The Czech Republic has openly put all refugees coming into their country in detention centers and, as a result of poor conditions, fear has spread across the regional migrant population. Nevertheless, local politicians who see the number of incoming refugees dwindle consider the policy a success.
While many countries scramble to put up fences, the Czechs are putting refugees inside fences to keep them under control. The United Nations condemned the conditions last week as a violation to the migrants’ human rights. The Czechs are by no means denying the tough conditions. Justice Minister Robert Pelikan proudly described the detention centers as “worse than prisons” earlier this month and ministers have been criticized for claiming that the system works.
The policy has been highly effective in deterring refugees from trying to enter the country. So far around 1,000 asylum applications have been received since January, a number Germany matches within just hours.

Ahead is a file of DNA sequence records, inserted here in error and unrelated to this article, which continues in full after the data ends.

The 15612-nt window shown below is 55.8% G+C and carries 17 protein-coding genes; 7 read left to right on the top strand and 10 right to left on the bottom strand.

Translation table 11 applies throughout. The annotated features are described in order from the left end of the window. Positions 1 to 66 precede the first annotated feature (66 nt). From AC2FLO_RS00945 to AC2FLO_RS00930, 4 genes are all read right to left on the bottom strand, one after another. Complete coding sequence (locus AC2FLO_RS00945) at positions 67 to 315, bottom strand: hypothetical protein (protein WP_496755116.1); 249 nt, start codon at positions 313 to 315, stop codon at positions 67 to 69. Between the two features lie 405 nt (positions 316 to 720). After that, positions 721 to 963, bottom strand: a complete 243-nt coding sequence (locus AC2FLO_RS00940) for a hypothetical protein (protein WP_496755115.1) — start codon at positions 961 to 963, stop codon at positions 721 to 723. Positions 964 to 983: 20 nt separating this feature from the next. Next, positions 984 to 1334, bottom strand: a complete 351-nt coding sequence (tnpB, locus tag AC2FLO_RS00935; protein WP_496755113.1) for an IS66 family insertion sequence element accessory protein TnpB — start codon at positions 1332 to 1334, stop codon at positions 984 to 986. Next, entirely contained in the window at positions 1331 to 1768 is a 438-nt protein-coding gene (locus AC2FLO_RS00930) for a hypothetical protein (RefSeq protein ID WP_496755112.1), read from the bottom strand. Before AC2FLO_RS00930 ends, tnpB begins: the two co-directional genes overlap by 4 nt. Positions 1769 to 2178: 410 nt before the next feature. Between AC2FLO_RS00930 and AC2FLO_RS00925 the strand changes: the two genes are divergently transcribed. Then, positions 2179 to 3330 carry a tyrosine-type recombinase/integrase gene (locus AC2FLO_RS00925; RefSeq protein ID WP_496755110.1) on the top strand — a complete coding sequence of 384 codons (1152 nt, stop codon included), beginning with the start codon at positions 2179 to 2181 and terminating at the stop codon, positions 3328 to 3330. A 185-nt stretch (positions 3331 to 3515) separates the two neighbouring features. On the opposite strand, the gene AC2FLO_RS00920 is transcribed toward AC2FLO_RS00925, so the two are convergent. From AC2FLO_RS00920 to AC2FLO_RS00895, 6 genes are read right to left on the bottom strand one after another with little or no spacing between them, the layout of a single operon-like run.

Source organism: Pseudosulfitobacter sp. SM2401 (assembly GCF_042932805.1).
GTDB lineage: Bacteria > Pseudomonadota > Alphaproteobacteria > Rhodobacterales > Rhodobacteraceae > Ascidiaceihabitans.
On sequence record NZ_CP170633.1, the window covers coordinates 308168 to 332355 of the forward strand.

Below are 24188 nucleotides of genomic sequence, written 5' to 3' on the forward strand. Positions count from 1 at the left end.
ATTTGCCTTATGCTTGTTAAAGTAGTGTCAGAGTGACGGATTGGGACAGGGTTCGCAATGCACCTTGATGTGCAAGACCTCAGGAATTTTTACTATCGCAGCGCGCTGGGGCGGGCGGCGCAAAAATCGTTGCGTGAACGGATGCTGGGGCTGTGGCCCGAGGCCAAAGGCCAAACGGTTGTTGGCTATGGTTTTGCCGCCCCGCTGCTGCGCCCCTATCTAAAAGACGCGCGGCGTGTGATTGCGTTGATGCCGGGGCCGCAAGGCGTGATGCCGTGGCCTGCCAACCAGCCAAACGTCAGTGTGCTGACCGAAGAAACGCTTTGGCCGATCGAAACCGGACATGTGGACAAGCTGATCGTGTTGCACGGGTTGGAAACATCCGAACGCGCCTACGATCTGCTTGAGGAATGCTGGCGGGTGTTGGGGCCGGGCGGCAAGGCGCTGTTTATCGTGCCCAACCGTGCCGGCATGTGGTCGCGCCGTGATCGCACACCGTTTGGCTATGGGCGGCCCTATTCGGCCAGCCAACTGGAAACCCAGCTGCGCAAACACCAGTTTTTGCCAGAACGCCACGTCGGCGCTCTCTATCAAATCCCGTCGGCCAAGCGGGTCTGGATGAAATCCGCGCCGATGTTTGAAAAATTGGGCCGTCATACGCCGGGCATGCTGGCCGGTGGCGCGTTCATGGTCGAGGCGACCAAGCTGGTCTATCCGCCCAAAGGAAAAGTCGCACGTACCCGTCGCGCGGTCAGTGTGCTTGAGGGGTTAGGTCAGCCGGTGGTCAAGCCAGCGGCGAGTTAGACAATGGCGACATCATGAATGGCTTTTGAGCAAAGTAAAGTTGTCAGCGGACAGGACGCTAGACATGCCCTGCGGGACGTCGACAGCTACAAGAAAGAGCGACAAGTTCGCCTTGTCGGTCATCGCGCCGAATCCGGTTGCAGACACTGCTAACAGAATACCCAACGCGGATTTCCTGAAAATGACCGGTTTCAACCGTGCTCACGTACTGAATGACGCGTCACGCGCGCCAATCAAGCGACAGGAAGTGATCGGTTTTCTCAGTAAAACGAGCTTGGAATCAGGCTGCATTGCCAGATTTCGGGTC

The situation has now gotten to a point where the European Court for Human Rights Tuesday ordered the country to “release” an Afghan family of six.
As described to Deutsche Welle by a volunteer worker, arriving refugees are subject to a daily fee of more than $10 to stay in the detention centers and are stripped of personal possessions. A bathroom break can take hours to get approved.
Czech President Milos Zeman has made headlines for repeated comments against Islamic immigration. Over the weekend he said migrants are using “children as human shields” and previously stated that women’s beauty will be lost since women are “covered head-to-toe in burqas.”